Gold has had an excellent year so far, but one famed investor is saying that the rise may be just the beginning. Find out why here.
This week, Your News to Know gathers the most important news stories about finance and the gold market. Stories include: Commodities expert says gold will reach $1,500 by year’s end, gold’s recent surge reminiscent of late 2007, and Russia and China are key drivers of central bank gold buying.
Commodities expert Dennis Gartman says gold is on its way to $1,500
Nobody can argue that gold has had anything but a spectacular year so far; after emerging as 2016’s best asset and posting major gains already, the metal has kept climbing to recently breach a key level at $1,300.
But one noted commodities expert believes that the rally is far from over. In a recent interview with CNBC’s Fast Money, Dennis Gartman said he sees gold going 10-15% higher by the end of the year. Gartman believes that the metal is in a bull market and should have no trouble reaching $1,500 per ounce despite past struggles to conquer multiple key levels in succession.
Gartman finds gold to have a solid fundamental case thanks to central banks and their policies. With monetary authorities worldwide favoring easy monetary policies, which reduce the value of their currencies, he believes that gold should have no trouble breaking out, especially when adding consequent low interest rates to the mix.
In spite of gold still being down 33% from its 2011 peak, Gartman thinks that the bear market in the metal is officially over. As for exposure, he advises investors to own gold in yen, euro and dollar terms to get the most out of the rally; according to him, this will be the optimal spot should any correction emerge.
Gold’s recent surge is reminiscent of late 2007
There’s more to look at in gold’s recent rally than the widely-reported 22% gain: The metal outperforming the market so dramatically when stocks are up is a rare sight.
In fact, CNBC’s Alex Rosenberg points to only one other case of this going as far back as 1980: Pre-crash 2007. Before the collapse, gold outperformed the S&P by 20% despite the latter being up. Later on in 2007, gold would surge further along with the fear-measuring CBOE Volatility Index while stocks kept their footing.
Does this mean we are in for another market crash? Nobody can predict these things with certainty, but many Americans are coming to appreciate gold for its ability to sniff out bad news early on. Max Wolff, chief economist at Manhattan Venture Partners, told CNBC that “fear about a lot of really negative news flow” is making people nervous and making them look at gold as a potential investment.
While a falling dollar and dirt-cheap bullion prices are certainly supportive of gold, Rosenberg believes that the metal tells a story of investor sentiment – a story that could be a source of concern for those interested in investor behavior or recent market history.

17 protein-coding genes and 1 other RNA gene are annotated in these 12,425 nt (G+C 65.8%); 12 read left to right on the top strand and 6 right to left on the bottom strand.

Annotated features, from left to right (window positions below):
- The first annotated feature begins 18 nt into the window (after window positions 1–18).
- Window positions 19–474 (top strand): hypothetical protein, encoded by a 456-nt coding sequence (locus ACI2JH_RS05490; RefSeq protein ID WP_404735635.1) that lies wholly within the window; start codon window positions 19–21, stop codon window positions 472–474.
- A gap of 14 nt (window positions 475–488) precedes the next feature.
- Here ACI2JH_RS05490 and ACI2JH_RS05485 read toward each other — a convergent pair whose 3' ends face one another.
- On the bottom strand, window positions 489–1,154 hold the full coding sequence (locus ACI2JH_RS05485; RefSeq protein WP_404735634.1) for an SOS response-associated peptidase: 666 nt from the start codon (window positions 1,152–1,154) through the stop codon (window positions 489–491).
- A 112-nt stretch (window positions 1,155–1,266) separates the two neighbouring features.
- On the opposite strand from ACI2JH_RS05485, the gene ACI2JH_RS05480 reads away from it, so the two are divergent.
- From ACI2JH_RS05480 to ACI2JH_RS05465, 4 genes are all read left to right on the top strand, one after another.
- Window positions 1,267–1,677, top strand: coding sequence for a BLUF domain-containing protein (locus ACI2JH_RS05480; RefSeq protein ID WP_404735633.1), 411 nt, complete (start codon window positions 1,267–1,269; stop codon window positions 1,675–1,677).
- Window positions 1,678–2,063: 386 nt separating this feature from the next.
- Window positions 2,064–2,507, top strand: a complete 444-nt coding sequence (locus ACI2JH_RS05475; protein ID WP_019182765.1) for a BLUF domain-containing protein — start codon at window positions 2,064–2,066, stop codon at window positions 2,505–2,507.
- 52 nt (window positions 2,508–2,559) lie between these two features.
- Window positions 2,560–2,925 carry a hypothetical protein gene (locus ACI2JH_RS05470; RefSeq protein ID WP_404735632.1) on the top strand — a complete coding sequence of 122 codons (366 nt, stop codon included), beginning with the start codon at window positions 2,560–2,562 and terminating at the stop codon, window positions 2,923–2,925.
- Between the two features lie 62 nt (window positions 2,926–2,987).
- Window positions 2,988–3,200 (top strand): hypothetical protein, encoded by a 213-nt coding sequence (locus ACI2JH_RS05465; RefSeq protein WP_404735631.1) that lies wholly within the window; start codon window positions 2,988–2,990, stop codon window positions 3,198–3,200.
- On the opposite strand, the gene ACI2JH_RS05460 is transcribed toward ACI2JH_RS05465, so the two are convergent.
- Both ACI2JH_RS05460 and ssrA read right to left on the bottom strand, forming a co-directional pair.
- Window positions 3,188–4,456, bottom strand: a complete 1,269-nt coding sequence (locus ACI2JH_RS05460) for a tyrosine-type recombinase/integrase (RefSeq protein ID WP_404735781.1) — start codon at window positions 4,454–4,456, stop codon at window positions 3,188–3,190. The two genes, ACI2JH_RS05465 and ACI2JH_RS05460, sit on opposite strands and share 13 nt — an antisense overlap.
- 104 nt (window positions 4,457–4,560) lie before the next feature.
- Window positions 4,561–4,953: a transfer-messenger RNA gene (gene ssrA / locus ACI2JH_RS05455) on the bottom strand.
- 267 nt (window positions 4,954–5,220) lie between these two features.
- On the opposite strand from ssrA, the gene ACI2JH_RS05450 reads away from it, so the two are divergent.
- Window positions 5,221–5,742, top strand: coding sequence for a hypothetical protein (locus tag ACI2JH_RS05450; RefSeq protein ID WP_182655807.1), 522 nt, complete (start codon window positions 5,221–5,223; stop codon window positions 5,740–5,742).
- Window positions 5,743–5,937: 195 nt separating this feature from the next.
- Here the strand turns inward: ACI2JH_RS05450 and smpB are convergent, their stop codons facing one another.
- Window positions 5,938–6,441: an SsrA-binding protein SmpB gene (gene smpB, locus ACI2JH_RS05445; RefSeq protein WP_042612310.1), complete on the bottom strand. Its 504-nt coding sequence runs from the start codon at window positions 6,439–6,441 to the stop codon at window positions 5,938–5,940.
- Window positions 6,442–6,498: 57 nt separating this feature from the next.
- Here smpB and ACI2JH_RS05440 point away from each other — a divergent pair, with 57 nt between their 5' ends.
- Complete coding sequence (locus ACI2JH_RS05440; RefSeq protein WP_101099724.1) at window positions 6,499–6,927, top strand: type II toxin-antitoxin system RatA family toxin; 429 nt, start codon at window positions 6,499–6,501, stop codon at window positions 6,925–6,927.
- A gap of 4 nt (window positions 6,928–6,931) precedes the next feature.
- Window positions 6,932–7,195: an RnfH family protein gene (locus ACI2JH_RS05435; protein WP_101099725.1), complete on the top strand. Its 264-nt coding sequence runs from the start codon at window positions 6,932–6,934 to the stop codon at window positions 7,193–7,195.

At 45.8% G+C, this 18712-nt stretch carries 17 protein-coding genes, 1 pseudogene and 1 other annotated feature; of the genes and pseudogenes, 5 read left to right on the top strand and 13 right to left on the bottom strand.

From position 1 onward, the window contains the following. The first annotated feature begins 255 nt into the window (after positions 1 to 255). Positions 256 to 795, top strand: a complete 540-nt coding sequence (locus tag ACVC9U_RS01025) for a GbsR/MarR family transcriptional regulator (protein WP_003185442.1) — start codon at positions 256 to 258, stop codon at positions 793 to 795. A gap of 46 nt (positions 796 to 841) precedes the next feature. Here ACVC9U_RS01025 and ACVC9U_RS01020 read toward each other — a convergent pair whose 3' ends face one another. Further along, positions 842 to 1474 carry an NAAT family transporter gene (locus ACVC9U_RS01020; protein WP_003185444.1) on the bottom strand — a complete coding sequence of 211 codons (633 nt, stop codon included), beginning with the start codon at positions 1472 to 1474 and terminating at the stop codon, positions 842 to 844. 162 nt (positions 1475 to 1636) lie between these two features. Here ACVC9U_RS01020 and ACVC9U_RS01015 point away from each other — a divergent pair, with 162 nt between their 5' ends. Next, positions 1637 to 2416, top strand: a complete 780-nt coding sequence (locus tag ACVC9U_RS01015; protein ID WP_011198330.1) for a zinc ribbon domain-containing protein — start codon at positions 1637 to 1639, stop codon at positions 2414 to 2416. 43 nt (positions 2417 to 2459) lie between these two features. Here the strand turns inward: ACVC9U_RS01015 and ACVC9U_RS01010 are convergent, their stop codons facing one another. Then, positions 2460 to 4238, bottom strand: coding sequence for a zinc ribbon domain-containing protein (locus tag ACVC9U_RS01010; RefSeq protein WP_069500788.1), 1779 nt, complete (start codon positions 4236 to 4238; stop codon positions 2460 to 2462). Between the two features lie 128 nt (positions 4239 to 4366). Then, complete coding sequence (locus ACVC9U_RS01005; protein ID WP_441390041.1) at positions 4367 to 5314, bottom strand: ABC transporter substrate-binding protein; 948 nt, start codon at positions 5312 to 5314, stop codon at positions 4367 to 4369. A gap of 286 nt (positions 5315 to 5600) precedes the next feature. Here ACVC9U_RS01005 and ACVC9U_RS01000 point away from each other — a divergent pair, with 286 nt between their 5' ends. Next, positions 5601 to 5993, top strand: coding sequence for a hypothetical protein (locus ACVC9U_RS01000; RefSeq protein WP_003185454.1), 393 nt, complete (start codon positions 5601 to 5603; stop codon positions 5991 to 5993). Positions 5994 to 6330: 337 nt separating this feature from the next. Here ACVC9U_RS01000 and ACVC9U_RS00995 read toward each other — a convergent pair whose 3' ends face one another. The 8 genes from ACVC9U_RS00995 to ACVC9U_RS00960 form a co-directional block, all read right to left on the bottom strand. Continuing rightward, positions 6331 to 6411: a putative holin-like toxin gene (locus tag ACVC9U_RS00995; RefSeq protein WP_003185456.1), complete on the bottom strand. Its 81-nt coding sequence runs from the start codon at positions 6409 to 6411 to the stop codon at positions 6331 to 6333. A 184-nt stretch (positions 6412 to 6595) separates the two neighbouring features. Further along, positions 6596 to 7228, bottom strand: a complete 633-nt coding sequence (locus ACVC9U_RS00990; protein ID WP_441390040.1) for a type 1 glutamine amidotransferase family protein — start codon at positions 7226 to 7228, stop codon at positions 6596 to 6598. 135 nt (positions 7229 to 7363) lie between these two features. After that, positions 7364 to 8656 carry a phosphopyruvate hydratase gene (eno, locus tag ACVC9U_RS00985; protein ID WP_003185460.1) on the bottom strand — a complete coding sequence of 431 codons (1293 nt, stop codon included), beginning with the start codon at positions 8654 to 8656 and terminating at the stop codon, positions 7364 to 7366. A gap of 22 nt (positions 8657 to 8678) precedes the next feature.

Russia and China keep their spot as main drivers of central bank gold buying
According to data from the International Monetary Fund, China and Russia comprise the bulk of central bank gold buying over the last two years: As reported by the Business Times via Reuters, the two countries made up for as much as 85% of central bank bullion purchases during this time, accounting for 1,084 tons of the 1,280 tons of net central bank demand.
This stands in contrast to the period between 2009 and 2013 when central bank buying was spread much more evenly among a greater number of countries; during this time, India, Mexico, South Korea and Thailand all made sizable purchases, with half a dozen other countries buying between 10-50 tons. While China and Russia still led the way, they accounted for only about half of the purchases.
China’s reasons for buying bullion are clear. Aside from historically favoring gold, the nation seeks to diversify its $3.21 trillion in foreign exchange reserves as the yellow metal currently only makes up for 2.2% of them (compared to 75% for the U.S.). The People’s Bank of China (PBOC) also went on record saying that gold helps risk management.
“China has only a small proportion of its reserves in gold, with most of the rest in dollar-denominated assets,” said George Milling-Stanley, fund manager and former head of government affairs at the World Gold Council. “They take the view that they’re seriously over-exposed to the dollar, so they’ve been buying gold.”
As for Russia, Milling-Stanley believes that their reasons are as much political as they are economic. “Russia is doing its best to rebuild its gold reserves, and of course there is a political issue… They’re not that fond of the dollar, so it makes sense for them to build up gold,” he said.
Is the dollar losing its status as the world’s go-to reserve currency? Read more here.